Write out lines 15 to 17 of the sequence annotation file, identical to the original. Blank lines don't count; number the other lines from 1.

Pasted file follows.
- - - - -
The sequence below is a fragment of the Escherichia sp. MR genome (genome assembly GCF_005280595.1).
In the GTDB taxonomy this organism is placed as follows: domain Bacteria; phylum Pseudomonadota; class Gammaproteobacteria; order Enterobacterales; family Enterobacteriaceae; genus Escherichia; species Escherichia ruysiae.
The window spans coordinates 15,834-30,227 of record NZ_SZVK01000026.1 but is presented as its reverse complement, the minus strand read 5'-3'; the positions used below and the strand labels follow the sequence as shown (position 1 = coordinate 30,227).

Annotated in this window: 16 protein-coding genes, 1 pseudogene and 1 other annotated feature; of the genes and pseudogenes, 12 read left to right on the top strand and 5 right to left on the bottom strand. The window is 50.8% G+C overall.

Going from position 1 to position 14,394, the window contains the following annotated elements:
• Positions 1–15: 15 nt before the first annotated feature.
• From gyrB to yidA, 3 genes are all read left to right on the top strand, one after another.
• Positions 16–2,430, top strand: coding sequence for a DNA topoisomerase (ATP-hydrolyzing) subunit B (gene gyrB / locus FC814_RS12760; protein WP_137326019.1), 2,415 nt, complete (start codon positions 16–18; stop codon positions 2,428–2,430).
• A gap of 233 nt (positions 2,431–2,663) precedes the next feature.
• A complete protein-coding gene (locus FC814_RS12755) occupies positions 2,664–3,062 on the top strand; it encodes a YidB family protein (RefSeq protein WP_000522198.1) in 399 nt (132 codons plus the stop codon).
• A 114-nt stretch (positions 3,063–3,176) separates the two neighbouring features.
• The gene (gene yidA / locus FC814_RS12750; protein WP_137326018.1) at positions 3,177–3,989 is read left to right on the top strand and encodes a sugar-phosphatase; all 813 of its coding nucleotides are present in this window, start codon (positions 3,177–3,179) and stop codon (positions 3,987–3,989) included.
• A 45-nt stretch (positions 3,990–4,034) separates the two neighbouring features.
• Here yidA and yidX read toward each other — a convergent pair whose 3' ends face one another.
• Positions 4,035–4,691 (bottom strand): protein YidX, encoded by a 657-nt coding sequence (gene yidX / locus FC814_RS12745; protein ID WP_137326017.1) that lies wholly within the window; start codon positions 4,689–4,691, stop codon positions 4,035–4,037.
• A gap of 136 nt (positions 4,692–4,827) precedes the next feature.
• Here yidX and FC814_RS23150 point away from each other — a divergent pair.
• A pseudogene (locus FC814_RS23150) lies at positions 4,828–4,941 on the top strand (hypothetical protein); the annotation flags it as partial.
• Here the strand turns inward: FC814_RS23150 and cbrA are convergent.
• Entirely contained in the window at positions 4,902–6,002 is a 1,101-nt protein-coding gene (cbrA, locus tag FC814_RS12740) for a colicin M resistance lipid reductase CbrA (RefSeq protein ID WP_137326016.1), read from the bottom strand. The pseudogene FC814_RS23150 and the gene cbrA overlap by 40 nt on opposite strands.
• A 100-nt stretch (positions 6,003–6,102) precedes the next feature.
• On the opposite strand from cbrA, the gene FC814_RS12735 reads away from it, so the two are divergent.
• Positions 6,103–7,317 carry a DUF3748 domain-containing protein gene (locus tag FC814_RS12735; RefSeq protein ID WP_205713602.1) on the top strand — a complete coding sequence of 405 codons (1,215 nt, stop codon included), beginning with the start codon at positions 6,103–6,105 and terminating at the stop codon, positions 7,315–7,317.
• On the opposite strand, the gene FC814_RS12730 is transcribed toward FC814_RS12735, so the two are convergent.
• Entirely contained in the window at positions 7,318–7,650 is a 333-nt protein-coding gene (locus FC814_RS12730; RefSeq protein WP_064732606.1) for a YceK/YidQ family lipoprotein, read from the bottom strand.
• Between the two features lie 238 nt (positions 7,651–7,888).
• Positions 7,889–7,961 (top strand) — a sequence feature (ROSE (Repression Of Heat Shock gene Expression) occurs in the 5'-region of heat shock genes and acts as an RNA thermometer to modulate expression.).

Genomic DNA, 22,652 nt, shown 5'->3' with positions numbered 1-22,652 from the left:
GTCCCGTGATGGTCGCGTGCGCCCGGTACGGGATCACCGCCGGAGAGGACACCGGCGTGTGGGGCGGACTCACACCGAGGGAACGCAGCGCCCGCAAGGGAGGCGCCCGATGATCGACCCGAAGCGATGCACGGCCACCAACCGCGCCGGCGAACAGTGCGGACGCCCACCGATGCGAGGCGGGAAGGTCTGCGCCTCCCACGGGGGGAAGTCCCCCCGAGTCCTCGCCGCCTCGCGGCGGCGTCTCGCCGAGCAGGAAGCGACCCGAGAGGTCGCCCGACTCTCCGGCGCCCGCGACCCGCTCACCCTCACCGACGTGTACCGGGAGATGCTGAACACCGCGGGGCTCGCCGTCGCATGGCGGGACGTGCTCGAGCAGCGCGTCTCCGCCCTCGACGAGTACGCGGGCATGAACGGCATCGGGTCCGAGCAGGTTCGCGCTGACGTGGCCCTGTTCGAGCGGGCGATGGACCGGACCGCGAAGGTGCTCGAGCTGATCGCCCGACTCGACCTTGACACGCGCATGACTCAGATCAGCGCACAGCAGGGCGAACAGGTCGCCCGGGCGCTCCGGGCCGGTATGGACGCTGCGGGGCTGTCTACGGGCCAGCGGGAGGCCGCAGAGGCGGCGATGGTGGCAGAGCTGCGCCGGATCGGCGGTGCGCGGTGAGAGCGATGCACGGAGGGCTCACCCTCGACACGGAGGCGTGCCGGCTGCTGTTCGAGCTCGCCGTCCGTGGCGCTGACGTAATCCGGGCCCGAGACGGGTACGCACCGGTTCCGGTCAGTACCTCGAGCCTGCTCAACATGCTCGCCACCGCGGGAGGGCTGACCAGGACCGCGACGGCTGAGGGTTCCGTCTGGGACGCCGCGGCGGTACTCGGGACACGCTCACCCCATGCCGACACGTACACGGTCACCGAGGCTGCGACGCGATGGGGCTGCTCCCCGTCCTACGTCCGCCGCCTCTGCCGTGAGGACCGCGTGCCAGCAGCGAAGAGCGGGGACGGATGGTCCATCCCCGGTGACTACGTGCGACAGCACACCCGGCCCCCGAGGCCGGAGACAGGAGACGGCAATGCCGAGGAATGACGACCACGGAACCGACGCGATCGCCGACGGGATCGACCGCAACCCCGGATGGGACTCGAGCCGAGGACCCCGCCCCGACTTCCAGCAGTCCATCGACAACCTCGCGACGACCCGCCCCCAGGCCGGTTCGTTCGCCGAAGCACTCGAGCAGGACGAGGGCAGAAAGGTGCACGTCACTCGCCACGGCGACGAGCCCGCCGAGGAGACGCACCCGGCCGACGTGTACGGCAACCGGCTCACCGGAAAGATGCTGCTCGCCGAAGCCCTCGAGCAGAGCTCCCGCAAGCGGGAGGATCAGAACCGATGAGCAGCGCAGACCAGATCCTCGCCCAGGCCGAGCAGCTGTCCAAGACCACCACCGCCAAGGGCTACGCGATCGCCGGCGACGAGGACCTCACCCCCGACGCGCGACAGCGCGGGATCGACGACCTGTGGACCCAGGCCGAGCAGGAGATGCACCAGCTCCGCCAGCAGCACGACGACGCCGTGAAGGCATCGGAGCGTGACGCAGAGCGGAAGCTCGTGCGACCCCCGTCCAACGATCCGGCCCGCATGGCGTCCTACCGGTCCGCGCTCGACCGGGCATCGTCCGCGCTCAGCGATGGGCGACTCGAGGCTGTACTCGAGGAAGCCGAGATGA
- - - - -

• Positions 4,035–4,691 (bottom strand): protein YidX, encoded by a 657-nt coding sequence (gene yidX / locus FC814_RS12745; protein ID WP_137326017.1) that lies wholly within the window; start codon positions 4,689–4,691, stop codon positions 4,035–4,037.
• A gap of 136 nt (positions 4,692–4,827) precedes the next feature.
• Here yidX and FC814_RS23150 point away from each other — a divergent pair.